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HomeCosta RicaCosta Rica Threatens IACHR Departure on Abortion

Costa Rica Threatens IACHR Departure on Abortion

In a recent interview, President Rodrigo Chaves of Costa Rica acknowledged the possibility of withdrawing the country from the Inter-American Court of Human Rights (IACHR Court) if the court mandates changes to national legislation on abortion.

The discussion arose in connection with the ongoing analysis of the “Beatriz case” against El Salvador by the IACHR Court.

The president was presented with a hypothetical scenario by a journalist, suggesting that the Constitutional Chamber might be awaiting the resolution of the Beatriz case to address various appeals against the technical norm of therapeutic abortion. The interviewer also pointed out the existence of “abortionist groups” who believe that the IACHR Court’s decision could lead to the legalization of abortion.

When asked about his response to a potential resolution from the Inter-American Court of Human Rights, President Chaves, with a smile, expressed that the scenario “makes him think.”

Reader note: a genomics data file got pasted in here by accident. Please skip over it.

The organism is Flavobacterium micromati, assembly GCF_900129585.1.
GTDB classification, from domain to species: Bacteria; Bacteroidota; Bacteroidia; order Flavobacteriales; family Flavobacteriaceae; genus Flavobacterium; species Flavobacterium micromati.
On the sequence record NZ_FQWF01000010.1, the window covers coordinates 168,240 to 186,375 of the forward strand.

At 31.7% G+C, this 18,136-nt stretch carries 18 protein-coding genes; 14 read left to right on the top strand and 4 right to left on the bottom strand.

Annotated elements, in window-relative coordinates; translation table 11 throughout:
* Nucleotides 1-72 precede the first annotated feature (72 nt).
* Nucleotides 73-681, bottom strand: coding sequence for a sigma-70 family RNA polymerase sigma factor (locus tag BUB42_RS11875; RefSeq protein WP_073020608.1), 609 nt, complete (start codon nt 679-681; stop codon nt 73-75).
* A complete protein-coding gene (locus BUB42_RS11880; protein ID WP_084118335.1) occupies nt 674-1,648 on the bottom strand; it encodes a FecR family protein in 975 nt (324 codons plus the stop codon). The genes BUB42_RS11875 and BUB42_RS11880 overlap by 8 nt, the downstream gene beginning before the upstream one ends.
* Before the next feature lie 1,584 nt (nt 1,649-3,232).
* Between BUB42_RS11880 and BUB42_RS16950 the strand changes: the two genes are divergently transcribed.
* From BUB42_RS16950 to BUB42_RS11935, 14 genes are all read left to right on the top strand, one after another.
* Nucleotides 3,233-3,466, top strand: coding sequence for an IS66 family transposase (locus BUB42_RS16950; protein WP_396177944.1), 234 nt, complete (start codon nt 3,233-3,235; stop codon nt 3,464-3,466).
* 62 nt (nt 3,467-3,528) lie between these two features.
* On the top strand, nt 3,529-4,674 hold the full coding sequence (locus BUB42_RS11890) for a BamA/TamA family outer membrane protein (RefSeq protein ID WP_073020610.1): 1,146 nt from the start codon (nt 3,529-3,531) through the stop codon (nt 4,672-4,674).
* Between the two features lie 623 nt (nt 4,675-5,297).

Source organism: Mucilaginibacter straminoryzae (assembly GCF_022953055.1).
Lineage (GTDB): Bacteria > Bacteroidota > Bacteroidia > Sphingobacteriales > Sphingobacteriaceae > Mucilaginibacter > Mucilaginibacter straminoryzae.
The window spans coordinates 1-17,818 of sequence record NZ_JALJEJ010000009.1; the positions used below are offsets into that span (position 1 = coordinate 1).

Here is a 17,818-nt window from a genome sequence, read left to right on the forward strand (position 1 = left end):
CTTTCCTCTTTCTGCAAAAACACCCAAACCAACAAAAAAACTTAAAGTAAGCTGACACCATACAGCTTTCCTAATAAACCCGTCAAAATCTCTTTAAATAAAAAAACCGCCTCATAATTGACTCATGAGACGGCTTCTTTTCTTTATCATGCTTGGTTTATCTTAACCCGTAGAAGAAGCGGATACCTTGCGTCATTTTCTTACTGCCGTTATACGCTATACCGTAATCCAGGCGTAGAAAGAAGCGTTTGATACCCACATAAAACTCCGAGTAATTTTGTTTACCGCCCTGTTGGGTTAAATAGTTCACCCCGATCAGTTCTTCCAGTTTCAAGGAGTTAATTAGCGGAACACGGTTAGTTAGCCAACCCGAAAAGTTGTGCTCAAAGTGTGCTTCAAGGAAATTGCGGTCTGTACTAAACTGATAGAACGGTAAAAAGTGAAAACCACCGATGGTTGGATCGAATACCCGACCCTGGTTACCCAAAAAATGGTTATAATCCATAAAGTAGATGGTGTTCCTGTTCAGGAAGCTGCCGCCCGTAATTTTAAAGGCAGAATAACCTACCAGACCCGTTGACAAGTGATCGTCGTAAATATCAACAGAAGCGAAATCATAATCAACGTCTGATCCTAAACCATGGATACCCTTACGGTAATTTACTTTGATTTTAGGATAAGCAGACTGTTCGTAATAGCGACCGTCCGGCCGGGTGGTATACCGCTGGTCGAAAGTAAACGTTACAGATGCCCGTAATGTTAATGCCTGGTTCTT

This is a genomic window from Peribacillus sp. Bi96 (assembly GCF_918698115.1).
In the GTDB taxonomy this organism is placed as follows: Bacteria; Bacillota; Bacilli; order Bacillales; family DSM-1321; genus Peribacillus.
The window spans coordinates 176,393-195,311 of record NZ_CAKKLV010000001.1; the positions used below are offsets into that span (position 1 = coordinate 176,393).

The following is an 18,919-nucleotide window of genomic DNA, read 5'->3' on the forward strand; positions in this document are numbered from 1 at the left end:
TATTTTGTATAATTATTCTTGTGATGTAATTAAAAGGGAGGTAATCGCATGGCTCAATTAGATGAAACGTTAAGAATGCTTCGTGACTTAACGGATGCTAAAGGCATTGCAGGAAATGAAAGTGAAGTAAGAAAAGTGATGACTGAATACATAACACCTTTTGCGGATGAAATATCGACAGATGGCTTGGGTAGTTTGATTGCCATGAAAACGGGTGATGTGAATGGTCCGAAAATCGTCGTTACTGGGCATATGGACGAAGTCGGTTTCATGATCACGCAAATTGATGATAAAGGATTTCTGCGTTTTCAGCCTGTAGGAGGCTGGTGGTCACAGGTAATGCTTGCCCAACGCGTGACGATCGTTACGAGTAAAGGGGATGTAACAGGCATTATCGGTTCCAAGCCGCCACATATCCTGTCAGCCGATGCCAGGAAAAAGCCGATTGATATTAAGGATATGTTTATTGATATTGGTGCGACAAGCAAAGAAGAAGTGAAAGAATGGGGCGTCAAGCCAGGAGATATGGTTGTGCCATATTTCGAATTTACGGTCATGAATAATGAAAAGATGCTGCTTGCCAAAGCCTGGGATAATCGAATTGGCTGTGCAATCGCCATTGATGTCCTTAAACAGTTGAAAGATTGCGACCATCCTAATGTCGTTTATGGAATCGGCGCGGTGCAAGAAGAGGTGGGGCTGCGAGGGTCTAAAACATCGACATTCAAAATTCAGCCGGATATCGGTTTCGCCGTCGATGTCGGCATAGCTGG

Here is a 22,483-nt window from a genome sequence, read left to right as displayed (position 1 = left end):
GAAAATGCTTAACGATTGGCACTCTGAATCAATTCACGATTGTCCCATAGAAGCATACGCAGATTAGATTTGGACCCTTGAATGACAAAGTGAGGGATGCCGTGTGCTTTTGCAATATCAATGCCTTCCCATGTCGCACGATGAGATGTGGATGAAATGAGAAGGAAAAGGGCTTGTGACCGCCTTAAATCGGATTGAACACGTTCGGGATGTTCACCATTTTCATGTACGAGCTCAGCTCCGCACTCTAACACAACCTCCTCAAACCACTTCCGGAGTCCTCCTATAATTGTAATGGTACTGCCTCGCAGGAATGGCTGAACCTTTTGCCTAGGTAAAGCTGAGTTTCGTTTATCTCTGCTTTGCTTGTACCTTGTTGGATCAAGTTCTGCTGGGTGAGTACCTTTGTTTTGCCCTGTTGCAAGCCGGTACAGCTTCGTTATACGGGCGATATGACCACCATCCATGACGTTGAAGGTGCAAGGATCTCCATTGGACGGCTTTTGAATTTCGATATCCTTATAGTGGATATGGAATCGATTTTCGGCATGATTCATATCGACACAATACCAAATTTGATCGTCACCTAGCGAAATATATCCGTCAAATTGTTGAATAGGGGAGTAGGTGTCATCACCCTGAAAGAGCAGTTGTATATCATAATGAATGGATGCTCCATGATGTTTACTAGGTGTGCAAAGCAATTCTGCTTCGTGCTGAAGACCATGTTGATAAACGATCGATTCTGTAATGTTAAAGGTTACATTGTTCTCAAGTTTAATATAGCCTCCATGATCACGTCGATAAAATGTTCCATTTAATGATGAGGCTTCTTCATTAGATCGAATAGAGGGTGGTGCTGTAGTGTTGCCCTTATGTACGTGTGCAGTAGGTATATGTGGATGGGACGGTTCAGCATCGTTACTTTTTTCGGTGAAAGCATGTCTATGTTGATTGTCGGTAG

He further stated that if the IACHR Court issues an order related to abortion, Costa Rica would have no choice but to withdraw from the treaty.

On November 29, President Chaves emphasized his belief that a civilized society must protect its citizens, particularly the most vulnerable, such as the elderly, children, and the unborn. He maintained that the termination of pregnancy should only be considered when the life or health of the mother is at risk.

Chaves asserted, “A civilized society protects the lives of the most vulnerable people, such as the elderly and, above all, unborn children. The only exception is when the mother’s life is at risk.” He criticized those who might exploit the guiding principle, using World Health Organization (WHO) definitions that include economic, social, and emotional factors to argue for the termination of pregnancies.

This year, the United Nations (UN) urged Costa Rica to decriminalize abortion, with UN special rapporteur Tlaleng Mofokeng stating that existing legal restrictions were inconsistent with international human rights standards and clinical protocols.

In addition, the expert stressed that legal restrictions on abortion are discriminatory and limit personal autonomy, interfering in the doctor-patient relationship and restricting access to health services and information. In her opinion, this situation represents a form of gender discrimination.

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